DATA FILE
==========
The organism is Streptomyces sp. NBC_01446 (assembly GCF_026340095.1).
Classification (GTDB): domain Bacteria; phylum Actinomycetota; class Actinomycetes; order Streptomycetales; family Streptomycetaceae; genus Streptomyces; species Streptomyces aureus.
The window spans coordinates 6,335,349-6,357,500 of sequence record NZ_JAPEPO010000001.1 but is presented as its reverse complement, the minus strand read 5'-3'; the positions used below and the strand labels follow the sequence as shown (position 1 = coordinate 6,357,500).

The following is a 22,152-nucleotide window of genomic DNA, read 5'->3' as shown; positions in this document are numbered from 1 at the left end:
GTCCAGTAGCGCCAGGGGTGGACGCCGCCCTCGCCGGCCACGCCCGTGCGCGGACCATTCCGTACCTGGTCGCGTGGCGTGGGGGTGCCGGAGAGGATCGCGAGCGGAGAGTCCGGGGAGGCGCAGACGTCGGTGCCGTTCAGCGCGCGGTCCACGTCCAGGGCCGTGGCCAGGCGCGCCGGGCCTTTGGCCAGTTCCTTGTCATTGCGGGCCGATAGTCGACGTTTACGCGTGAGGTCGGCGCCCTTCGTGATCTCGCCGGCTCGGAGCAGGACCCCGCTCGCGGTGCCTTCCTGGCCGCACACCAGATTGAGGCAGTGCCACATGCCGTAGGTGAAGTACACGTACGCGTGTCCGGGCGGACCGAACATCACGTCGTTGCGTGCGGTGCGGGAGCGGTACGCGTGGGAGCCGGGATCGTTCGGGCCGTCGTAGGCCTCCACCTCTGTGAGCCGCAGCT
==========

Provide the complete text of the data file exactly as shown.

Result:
The organism is Streptomyces sp. NBC_01446 (assembly GCF_026340095.1).
Classification (GTDB): domain Bacteria; phylum Actinomycetota; class Actinomycetes; order Streptomycetales; family Streptomycetaceae; genus Streptomyces; species Streptomyces aureus.
The window spans coordinates 6,335,349-6,357,500 of sequence record NZ_JAPEPO010000001.1 but is presented as its reverse complement, the minus strand read 5'-3'; the positions used below and the strand labels follow the sequence as shown (position 1 = coordinate 6,357,500).

The following is a 22,152-nucleotide window of genomic DNA, read 5'->3' as shown; positions in this document are numbered from 1 at the left end:
GTCCAGTAGCGCCAGGGGTGGACGCCGCCCTCGCCGGCCACGCCCGTGCGCGGACCATTCCGTACCTGGTCGCGTGGCGTGGGGGTGCCGGAGAGGATCGCGAGCGGAGAGTCCGGGGAGGCGCAGACGTCGGTGCCGTTCAGCGCGCGGTCCACGTCCAGGGCCGTGGCCAGGCGCGCCGGGCCTTTGGCCAGTTCCTTGTCATTGCGGGCCGATAGTCGACGTTTACGCGTGAGGTCGGCGCCCTTCGTGATCTCGCCGGCTCGGAGCAGGACCCCGCTCGCGGTGCCTTCCTGGCCGCACACCAGATTGAGGCAGTGCCACATGCCGTAGGTGAAGTACACGTACGCGTGTCCGGGCGGACCGAACATCACGTCGTTGCGTGCGGTGCGGGAGCGGTACGCGTGGGAGCCGGGATCGTTCGGGCCGTCGTAGGCCTCCACCTCTGTGAGCCGCAGCT